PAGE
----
COMMENTARY: Bright light shines in a campaign theatre crowded with nightmares

COMMENTARY: Bright light shines in a campaign theatre crowded with nightmares
Melanius Alphonse
Melanius Alphonse
Melanius Alphonse

In the face of global forces and volatility, democracy is under constant challenge. But for the concerned, responsible common good and belief in true power does not come from the assertion of unjust rules and threats, but the honesty and sincere voices that are uncorrupted.

But what can be done to preserve a campaign theatre in Trinidad and Tobago that is crowded with nightmares?

There is the rationale either to batten down the hatches or the more subtle trend to keep at bay untrustworthy politicians in exchange for more sensible representation, ideas and solutions in a transparent democracy on the people’s behalf.

The situation may be grim in a region that is lacking political unity and structural uniformity. A dysfunction that is fueling voters and taxpayers to broaden the base and remodel the workplace from a culture that covers Jack and the beanstalks to provide on a personal level, ill gotten gains, rather than implement useful policies to encourage growth in industry, sports and culture.

But a deeper battle lies in the economic way of life and social beliefs that are threatened by offenders of law and order. So it is refreshing as I write that a joint effort of protective services is ongoing, in an effort to curb the carnage on the streets, towns and cities of Trinidad and Tobago.

Adding to the problem, there are cronies operating as financiers that hug huge government contracts on favourable terms then flip revenue in offshore bank accounts, thus robbing taxpayers, perpetuating corrupt politicians and generational poverty.

For one, there is need to streamline consideration for cooperative companies, enterprise, banking and financial services with share ownership to empower work on issues of pay equity, creating ownership and financial advancement. But, this will require shrugging off government agencies at the hands of party machinations that facilitate transfers in the underground economy.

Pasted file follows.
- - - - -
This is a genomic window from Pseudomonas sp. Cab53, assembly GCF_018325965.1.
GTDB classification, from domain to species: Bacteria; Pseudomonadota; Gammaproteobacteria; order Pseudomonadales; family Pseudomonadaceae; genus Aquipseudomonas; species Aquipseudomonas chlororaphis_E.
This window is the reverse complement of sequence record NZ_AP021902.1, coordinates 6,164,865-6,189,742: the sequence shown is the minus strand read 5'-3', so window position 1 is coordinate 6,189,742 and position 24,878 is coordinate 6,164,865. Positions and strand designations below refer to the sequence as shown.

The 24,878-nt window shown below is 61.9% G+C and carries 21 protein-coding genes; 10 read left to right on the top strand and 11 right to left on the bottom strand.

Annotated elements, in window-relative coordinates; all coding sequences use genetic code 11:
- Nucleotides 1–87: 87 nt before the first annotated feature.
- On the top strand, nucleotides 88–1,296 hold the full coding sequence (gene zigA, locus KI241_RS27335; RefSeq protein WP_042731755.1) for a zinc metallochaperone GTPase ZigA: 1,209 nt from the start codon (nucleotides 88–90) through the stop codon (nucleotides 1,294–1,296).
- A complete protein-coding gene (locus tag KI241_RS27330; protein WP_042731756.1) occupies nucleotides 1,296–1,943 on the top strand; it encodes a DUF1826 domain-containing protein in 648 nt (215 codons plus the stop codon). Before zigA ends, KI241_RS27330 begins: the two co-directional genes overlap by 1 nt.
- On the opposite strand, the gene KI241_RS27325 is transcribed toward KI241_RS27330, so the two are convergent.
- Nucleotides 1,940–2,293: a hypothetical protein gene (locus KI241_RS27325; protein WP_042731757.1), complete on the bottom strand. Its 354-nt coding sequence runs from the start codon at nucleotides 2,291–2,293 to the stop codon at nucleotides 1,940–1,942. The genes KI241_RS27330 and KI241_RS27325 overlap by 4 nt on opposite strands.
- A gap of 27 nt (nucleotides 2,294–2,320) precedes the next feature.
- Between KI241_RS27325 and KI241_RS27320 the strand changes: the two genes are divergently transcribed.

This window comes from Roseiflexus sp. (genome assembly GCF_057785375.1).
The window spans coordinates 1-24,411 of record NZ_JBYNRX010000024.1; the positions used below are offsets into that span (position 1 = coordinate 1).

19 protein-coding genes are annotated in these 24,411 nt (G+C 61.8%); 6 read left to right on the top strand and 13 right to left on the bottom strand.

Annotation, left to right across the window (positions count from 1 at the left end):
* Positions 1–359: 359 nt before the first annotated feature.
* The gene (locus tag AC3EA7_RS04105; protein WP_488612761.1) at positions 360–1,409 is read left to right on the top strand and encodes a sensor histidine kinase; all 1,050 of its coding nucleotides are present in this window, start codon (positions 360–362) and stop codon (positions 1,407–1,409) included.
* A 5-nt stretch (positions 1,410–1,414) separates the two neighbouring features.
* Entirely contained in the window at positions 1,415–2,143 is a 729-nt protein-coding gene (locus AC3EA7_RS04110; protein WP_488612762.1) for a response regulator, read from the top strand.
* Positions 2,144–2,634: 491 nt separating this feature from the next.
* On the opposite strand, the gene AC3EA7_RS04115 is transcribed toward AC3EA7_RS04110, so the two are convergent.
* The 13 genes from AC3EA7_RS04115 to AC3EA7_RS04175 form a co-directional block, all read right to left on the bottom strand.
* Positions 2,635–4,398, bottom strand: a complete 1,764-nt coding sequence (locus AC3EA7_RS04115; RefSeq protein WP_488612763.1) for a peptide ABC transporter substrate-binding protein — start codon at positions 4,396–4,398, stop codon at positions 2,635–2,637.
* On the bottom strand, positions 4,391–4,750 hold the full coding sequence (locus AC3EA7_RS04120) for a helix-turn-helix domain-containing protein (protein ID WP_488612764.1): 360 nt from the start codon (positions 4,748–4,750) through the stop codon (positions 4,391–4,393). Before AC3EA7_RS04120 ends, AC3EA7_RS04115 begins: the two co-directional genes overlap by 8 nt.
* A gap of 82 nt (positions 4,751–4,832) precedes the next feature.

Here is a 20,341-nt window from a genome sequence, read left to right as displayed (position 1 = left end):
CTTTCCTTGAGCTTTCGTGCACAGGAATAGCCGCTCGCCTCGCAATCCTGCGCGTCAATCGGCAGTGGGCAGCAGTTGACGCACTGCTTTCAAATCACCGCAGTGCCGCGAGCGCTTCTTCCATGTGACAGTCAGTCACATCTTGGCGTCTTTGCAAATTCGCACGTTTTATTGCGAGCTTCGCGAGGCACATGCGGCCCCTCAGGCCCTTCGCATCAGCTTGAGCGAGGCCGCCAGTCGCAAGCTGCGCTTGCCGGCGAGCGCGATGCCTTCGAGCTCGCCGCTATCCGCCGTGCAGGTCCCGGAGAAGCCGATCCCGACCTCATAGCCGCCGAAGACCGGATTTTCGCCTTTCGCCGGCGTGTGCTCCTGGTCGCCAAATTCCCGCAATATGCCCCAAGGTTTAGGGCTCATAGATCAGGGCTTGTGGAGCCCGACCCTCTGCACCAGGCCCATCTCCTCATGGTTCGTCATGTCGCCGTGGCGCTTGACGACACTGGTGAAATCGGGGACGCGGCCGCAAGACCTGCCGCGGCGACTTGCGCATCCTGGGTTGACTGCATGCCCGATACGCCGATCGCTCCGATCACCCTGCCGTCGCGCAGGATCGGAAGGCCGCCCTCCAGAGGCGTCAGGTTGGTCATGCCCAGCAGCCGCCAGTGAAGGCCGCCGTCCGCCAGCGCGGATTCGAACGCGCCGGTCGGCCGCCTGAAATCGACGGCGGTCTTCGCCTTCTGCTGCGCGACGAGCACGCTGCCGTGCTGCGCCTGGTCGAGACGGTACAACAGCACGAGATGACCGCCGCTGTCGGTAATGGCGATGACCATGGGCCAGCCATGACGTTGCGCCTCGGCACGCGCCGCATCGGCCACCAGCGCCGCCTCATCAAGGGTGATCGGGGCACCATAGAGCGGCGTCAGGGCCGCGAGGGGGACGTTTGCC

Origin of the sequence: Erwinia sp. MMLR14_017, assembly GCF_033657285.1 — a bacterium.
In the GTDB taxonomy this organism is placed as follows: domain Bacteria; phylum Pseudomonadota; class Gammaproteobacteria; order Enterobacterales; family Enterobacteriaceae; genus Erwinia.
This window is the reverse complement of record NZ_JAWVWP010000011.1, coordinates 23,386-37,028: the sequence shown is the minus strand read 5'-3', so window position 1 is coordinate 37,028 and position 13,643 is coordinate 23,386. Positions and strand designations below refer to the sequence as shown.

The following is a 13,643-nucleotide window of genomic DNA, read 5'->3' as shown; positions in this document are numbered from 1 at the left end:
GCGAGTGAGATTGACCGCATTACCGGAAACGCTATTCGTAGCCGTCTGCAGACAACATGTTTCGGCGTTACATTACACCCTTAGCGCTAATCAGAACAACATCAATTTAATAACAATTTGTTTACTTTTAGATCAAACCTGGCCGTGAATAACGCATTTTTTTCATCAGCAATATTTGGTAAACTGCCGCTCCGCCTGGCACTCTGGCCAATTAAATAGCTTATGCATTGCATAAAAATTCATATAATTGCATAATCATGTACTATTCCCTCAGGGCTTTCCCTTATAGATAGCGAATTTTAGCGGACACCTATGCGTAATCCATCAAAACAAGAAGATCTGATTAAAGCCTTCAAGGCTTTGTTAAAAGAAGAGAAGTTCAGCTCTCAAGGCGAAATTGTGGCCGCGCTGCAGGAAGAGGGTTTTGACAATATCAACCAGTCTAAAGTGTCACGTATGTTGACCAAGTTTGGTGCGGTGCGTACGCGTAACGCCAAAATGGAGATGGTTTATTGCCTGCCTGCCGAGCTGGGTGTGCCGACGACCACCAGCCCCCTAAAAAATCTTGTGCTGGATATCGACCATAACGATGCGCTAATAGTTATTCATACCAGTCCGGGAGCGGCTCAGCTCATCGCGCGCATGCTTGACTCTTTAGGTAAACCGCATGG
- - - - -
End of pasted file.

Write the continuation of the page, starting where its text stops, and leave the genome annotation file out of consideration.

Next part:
Such a diagnosis would be important to redirect investments in entrepreneurship to drive innovation and growth, thus reducing unemployment and increase economic sustainability.

But these take discipline and responsibility of action to reshape everyday lives and public interest, as no politician will declare his or her own irrelevance, though many qualify.

But through events, trust and persistence, that choice is becoming clearer in Trinidad and Tobago, to lead the way and confront the challenges to address law and order, climate change adaptation, energy self-sufficiency and the possibilities for cleaner air and a brighter future.

Trinidad and Tobago must be applauded when the Inter-American Development Bank (IDB) in the middle of an election campaign approves US$100 million to establish a multi-donor energy facility for Caribbean sustainability. It does not come much better than that, if ever there was any doubt to reassure confidence, vision and trust in Prime Minister Kamla Persad-Bissessar’s administration.

This is rather a brave new world of political action all around. In practice, this is not in any way comparable to the opposition political theatre and Hollywood auditions that in the end, when the dust is settled, will turn out to be nothing substantive, but a scam.

As Election Day draws nearer, the correct narrative is to focus on incentives, on long-term thinking to promote trust and opportunity to transcend a better life and a more inspiring region.

Simply, the region and people matter in a broad agenda of thought and action, leading in the 21st century, to ensure success with all the right moves including financial and legal systems.

It is not a puzzle that new light is shining. According to Prime Minister Persad-Bissessar, “This will enable promotion of energy diversification, energy efficiency and a reliable supply of alternative fuels at a reduced cost in the Caribbean. It is very exciting because it will bring stability, security and sustainability to our region.”

Melanius Alphonse is a management and development consultant. He is an advocate for community development, social justice, economic freedom and equality; the Lucian People’s Movement (LPM) critic on youth initiative, infrastructure, economic and business development. He can be reached at [email protected]   


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  1. Mr.Alphonse,if you are so educated why can't you represented Soufriere?People,who seems to show their class in education in St.Lucia has been taking it's people on ride.Too much education is affecting our small countries in the caribbean.Everybody thinks the knows best.Looks like a leadership fighting environment for their pockets and running women.This is what our country is all about.


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